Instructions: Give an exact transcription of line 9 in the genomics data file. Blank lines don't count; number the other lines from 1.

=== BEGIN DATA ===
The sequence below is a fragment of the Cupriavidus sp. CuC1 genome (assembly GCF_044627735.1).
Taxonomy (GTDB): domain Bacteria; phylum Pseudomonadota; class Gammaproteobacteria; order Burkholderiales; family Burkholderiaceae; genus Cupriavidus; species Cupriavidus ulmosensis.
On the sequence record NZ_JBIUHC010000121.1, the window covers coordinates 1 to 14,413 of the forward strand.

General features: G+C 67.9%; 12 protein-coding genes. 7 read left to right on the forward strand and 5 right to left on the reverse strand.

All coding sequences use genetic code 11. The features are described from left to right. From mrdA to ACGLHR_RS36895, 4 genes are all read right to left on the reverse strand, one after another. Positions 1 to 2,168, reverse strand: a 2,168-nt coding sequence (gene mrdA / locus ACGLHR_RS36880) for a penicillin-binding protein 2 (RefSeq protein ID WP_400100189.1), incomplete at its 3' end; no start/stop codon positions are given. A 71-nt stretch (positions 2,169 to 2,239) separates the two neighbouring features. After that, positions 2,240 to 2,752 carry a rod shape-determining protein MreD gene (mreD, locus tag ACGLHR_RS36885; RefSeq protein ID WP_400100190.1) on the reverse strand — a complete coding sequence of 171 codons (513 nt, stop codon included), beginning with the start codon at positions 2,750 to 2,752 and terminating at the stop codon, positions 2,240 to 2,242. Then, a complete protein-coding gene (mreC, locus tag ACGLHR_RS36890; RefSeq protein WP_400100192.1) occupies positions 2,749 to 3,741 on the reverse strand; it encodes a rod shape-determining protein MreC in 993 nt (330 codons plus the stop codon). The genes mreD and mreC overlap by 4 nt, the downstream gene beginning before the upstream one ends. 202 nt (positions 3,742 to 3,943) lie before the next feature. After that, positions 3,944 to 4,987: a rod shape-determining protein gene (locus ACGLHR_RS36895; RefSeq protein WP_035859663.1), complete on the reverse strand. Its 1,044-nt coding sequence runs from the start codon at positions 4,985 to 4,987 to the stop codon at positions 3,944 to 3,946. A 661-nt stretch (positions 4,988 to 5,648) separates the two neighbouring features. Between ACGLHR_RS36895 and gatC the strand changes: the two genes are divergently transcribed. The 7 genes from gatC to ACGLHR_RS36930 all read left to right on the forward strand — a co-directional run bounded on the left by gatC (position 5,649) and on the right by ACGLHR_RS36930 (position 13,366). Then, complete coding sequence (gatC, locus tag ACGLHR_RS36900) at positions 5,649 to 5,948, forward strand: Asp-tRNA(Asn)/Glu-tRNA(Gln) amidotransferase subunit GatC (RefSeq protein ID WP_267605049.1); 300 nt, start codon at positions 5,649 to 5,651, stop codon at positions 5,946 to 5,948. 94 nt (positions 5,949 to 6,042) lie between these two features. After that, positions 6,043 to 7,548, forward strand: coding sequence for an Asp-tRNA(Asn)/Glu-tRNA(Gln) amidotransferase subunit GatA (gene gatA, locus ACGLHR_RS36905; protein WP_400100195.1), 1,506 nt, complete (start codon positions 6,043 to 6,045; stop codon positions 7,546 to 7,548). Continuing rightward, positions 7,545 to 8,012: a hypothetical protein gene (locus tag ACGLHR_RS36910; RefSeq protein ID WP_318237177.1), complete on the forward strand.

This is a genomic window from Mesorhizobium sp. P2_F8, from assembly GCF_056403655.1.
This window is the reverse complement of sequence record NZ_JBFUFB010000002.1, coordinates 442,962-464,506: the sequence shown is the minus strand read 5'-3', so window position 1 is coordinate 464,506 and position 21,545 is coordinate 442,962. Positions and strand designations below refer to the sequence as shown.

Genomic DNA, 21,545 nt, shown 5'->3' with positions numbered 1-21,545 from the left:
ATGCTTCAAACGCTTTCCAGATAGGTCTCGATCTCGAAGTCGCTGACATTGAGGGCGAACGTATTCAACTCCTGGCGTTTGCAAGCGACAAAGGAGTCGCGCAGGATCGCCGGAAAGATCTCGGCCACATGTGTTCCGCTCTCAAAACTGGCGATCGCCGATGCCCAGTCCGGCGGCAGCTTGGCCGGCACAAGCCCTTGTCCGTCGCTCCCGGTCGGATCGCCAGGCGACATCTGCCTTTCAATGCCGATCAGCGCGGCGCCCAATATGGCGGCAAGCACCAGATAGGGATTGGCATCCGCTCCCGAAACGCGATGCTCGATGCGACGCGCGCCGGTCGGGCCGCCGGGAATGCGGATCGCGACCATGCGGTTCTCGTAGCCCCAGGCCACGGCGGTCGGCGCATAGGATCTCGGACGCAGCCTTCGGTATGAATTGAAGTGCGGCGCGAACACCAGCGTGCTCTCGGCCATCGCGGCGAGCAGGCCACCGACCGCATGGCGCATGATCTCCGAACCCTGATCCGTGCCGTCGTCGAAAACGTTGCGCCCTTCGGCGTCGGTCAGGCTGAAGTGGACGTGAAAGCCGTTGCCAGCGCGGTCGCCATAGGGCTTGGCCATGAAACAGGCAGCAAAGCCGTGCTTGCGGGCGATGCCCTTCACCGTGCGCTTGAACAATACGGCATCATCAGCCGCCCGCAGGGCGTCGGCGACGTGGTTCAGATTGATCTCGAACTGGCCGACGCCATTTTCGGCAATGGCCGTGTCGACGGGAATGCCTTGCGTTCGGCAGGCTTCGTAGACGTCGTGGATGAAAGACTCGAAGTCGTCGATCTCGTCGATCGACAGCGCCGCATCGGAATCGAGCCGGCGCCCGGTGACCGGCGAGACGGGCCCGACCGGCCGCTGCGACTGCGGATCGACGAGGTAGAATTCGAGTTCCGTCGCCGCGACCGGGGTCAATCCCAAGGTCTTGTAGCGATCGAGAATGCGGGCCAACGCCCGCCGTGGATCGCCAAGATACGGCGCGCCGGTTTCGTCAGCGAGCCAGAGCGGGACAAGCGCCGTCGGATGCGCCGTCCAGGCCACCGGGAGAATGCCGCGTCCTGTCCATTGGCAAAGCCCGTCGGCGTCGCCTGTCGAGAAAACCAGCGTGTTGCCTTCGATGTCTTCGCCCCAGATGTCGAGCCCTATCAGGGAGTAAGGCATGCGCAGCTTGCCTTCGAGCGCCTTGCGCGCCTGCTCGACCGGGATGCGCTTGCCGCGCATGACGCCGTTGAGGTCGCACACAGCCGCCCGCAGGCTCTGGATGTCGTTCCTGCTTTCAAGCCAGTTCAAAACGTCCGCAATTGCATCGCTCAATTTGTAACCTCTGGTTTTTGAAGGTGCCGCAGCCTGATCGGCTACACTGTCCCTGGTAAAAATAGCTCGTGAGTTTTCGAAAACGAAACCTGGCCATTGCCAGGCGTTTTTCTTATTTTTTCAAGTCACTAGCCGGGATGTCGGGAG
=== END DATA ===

ATGCTTCAAACGCTTTCCAGATAGGTCTCGATCTCGAAGTCGCTGACATTGAGGGCGAACGTATTCAACTCCTGGCGTTTGCAAGCGACAAAGGAGTCGCGCAGGATCGCCGGAAAGATCTCGGCCACATGTGTTCCGCTCTCAAAACTGGCGATCGCCGATGCCCAGTCCGGCGGCAGCTTGGCCGGCACAAGCCCTTGTCCGTCGCTCCCGGTCGGATCGCCAGGCGACATCTGCCTTTCAATGCCGATCAGCGCGGCGCCCAATATGGCGGCAAGCACCAGATAGGGATTGGCATCCGCTCCCGAAACGCGATGCTCGATGCGACGCGCGCCGGTCGGGCCGCCGGGAATGCGGATCGCGACCATGCGGTTCTCGTAGCCCCAGGCCACGGCGGTCGGCGCATAGGATCTCGGACGCAGCCTTCGGTATGAATTGAAGTGCGGCGCGAACACCAGCGTGCTCTCGGCCATCGCGGCGAGCAGGCCACCGACCGCATGGCGCATGATCTCCGAACCCTGATCCGTGCCGTCGTCGAAAACGTTGCGCCCTTCGGCGTCGGTCAGGCTGAAGTGGACGTGAAAGCCGTTGCCAGCGCGGTCGCCATAGGGCTTGGCCATGAAACAGGCAGCAAAGCCGTGCTTGCGGGCGATGCCCTTCACCGTGCGCTTGAACAATACGGCATCATCAGCCGCCCGCAGGGCGTCGGCGACGTGGTTCAGATTGATCTCGAACTGGCCGACGCCATTTTCGGCAATGGCCGTGTCGACGGGAATGCCTTGCGTTCGGCAGGCTTCGTAGACGTCGTGGATGAAAGACTCGAAGTCGTCGATCTCGTCGATCGACAGCGCCGCATCGGAATCGAGCCGGCGCCCGGTGACCGGCGAGACGGGCCCGACCGGCCGCTGCGACTGCGGATCGACGAGGTAGAATTCGAGTTCCGTCGCCGCGACCGGGGTCAATCCCAAGGTCTTGTAGCGATCGAGAATGCGGGCCAACGCCCGCCGTGGATCGCCAAGATACGGCGCGCCGGTTTCGTCAGCGAGCCAGAGCGGGACAAGCGCCGTCGGATGCGCCGTCCAGGCCACCGGGAGAATGCCGCGTCCTGTCCATTGGCAAAGCCCGTCGGCGTCGCCTGTCGAGAAAACCAGCGTGTTGCCTTCGATGTCTTCGCCCCAGATGTCGAGCCCTATCAGGGAGTAAGGCATGCGCAGCTTGCCTTCGAGCGCCTTGCGCGCCTGCTCGACCGGGATGCGCTTGCCGCGCATGACGCCGTTGAGGTCGCACACAGCCGCCCGCAGGCTCTGGATGTCGTTCCTGCTTTCAAGCCAGTTCAAAACGTCCGCAATTGCATCGCTCAATTTGTAACCTCTGGTTTTTGAAGGTGCCGCAGCCTGATCGGCTACACTGTCCCTGGTAAAAATAGCTCGTGAGTTTTCGAAAACGAAACCTGGCCATTGCCAGGCGTTTTTCTTATTTTTTCAAGTCACTAGCCGGGATGTCGGGAG